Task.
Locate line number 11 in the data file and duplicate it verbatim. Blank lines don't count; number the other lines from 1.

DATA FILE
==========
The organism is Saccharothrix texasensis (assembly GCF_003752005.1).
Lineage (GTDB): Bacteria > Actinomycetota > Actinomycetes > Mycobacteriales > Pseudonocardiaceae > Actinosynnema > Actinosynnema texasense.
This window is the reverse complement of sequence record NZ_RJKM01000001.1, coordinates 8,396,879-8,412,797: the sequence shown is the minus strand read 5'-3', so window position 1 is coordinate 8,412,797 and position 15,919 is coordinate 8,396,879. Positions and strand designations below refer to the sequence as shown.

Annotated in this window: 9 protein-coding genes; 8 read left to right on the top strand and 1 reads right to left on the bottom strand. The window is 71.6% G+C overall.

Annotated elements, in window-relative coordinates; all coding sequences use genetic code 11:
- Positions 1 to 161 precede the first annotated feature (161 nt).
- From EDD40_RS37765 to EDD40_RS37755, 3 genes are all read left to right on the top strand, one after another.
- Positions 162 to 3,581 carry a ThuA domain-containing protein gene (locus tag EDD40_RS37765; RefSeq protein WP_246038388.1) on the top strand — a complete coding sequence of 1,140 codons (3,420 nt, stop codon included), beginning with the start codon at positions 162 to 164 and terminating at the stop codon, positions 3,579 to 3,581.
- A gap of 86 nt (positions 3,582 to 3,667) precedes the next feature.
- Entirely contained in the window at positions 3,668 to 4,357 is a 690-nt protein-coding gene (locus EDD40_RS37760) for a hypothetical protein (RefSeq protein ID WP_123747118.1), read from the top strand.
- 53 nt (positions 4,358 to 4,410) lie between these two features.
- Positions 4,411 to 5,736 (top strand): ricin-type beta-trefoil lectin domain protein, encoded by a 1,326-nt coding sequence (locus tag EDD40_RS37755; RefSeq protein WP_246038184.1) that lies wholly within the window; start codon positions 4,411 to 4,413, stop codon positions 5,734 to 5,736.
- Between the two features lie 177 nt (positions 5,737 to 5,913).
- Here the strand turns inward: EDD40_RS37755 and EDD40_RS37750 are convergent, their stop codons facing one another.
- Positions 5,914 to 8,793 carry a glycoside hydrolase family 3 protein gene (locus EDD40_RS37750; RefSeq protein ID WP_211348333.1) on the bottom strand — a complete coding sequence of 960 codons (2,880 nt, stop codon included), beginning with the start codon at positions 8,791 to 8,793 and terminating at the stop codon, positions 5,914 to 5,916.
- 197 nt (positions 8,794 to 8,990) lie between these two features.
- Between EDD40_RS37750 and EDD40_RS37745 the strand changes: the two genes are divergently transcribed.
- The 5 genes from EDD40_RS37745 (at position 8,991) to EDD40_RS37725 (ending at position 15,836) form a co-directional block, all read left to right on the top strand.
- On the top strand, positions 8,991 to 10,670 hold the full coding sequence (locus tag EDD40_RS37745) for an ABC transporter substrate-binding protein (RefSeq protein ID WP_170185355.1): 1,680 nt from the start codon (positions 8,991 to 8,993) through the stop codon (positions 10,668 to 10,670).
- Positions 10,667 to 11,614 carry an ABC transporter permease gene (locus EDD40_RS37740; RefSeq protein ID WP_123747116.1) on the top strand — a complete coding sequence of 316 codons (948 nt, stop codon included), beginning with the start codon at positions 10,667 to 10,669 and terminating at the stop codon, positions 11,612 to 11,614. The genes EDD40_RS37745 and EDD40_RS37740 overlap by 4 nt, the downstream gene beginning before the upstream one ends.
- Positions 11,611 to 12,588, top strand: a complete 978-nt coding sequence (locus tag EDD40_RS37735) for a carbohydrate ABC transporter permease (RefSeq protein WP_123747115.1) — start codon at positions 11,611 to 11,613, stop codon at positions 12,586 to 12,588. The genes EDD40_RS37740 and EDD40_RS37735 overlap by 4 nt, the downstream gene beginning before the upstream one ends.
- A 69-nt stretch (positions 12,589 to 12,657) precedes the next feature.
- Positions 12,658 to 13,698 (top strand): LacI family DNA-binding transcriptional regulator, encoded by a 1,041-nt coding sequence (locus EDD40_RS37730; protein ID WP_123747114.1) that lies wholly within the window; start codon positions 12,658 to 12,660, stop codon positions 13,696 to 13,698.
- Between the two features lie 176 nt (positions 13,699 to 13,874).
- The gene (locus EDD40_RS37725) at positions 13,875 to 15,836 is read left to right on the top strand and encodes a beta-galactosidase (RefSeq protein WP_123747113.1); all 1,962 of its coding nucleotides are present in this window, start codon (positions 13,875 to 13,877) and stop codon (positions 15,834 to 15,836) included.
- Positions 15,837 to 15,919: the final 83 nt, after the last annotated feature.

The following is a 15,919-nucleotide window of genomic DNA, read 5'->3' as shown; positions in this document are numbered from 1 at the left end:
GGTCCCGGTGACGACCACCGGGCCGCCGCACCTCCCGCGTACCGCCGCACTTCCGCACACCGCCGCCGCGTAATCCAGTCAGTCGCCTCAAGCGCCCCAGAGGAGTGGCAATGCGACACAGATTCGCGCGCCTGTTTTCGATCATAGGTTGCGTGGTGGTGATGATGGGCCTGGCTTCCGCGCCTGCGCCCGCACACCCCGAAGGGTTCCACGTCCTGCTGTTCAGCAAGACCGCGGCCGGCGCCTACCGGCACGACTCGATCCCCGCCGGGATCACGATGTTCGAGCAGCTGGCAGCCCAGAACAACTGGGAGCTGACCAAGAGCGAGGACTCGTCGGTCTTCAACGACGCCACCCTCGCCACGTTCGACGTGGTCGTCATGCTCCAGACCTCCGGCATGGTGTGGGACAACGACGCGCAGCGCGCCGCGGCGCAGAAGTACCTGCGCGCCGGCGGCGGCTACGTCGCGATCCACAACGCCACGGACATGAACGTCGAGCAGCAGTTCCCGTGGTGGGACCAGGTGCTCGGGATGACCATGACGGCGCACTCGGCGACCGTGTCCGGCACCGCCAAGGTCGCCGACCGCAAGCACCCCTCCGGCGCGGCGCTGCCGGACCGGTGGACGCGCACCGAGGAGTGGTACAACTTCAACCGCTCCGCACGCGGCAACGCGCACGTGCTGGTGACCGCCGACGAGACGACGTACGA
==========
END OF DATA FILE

- 53 nt (positions 4,358 to 4,410) lie between these two features.